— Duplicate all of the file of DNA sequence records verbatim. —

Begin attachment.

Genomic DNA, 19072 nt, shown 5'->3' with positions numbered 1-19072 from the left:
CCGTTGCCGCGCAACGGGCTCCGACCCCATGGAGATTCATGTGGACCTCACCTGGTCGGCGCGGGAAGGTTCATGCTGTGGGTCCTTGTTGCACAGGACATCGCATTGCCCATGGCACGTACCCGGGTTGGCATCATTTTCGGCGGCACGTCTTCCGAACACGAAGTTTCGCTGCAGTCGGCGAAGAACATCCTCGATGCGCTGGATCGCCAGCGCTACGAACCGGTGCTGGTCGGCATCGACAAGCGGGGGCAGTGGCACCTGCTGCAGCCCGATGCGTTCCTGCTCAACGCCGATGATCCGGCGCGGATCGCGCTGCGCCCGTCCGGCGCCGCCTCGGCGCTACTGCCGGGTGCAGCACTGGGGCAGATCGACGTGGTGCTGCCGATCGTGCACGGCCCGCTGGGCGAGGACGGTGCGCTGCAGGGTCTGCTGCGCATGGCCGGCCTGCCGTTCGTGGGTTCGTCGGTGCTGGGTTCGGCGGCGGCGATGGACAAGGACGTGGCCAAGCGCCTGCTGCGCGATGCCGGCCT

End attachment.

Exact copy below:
Genomic DNA, 19072 nt, shown 5'->3' with positions numbered 1-19072 from the left:
CCGTTGCCGCGCAACGGGCTCCGACCCCATGGAGATTCATGTGGACCTCACCTGGTCGGCGCGGGAAGGTTCATGCTGTGGGTCCTTGTTGCACAGGACATCGCATTGCCCATGGCACGTACCCGGGTTGGCATCATTTTCGGCGGCACGTCTTCCGAACACGAAGTTTCGCTGCAGTCGGCGAAGAACATCCTCGATGCGCTGGATCGCCAGCGCTACGAACCGGTGCTGGTCGGCATCGACAAGCGGGGGCAGTGGCACCTGCTGCAGCCCGATGCGTTCCTGCTCAACGCCGATGATCCGGCGCGGATCGCGCTGCGCCCGTCCGGCGCCGCCTCGGCGCTACTGCCGGGTGCAGCACTGGGGCAGATCGACGTGGTGCTGCCGATCGTGCACGGCCCGCTGGGCGAGGACGGTGCGCTGCAGGGTCTGCTGCGCATGGCCGGCCTGCCGTTCGTGGGTTCGTCGGTGCTGGGTTCGGCGGCGGCGATGGACAAGGACGTGGCCAAGCGCCTGCTGCGCGATGCCGGCCT